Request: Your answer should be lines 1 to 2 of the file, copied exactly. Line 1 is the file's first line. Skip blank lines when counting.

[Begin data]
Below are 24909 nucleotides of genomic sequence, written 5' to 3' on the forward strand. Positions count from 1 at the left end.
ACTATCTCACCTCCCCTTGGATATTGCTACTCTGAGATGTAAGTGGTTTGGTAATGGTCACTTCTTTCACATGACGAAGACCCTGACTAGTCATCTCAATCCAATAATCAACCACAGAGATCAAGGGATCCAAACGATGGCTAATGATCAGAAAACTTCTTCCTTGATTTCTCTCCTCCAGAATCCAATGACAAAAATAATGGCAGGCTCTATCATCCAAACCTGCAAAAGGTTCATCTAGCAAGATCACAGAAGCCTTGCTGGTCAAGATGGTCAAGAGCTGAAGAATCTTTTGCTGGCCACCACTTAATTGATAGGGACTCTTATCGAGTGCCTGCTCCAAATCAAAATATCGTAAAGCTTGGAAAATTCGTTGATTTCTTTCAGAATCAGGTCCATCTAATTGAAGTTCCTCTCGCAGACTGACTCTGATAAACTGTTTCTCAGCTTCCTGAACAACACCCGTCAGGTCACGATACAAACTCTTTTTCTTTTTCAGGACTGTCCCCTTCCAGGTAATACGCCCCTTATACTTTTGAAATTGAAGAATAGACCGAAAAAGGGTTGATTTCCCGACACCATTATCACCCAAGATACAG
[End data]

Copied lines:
Below are 24909 nucleotides of genomic sequence, written 5' to 3' on the forward strand. Positions count from 1 at the left end.
ACTATCTCACCTCCCCTTGGATATTGCTACTCTGAGATGTAAGTGGTTTGGTAATGGTCACTTCTTTCACATGACGAAGACCCTGACTAGTCATCTCAATCCAATAATCAACCACAGAGATCAAGGGATCCAAACGATGGCTAATGATCAGAAAACTTCTTCCTTGATTTCTCTCCTCCAGAATCCAATGACAAAAATAATGGCAGGCTCTATCATCCAAACCTGCAAAAGGTTCATCTAGCAAGATCACAGAAGCCTTGCTGGTCAAGATGGTCAAGAGCTGAAGAATCTTTTGCTGGCCACCACTTAATTGATAGGGACTCTTATCGAGTGCCTGCTCCAAATCAAAATATCGTAAAGCTTGGAAAATTCGTTGATTTCTTTCAGAATCAGGTCCATCTAATTGAAGTTCCTCTCGCAGACTGACTCTGATAAACTGTTTCTCAGCTTCCTGAACAACACCCGTCAGGTCACGATACAAACTCTTTTTCTTTTTCAGGACTGTCCCCTTCCAGGTAATACGCCCCTTATACTTTTGAAATTGAAGAATAGACCGAAAAAGGGTTGATTTCCCGACACCATTATCACCCAAGATACAG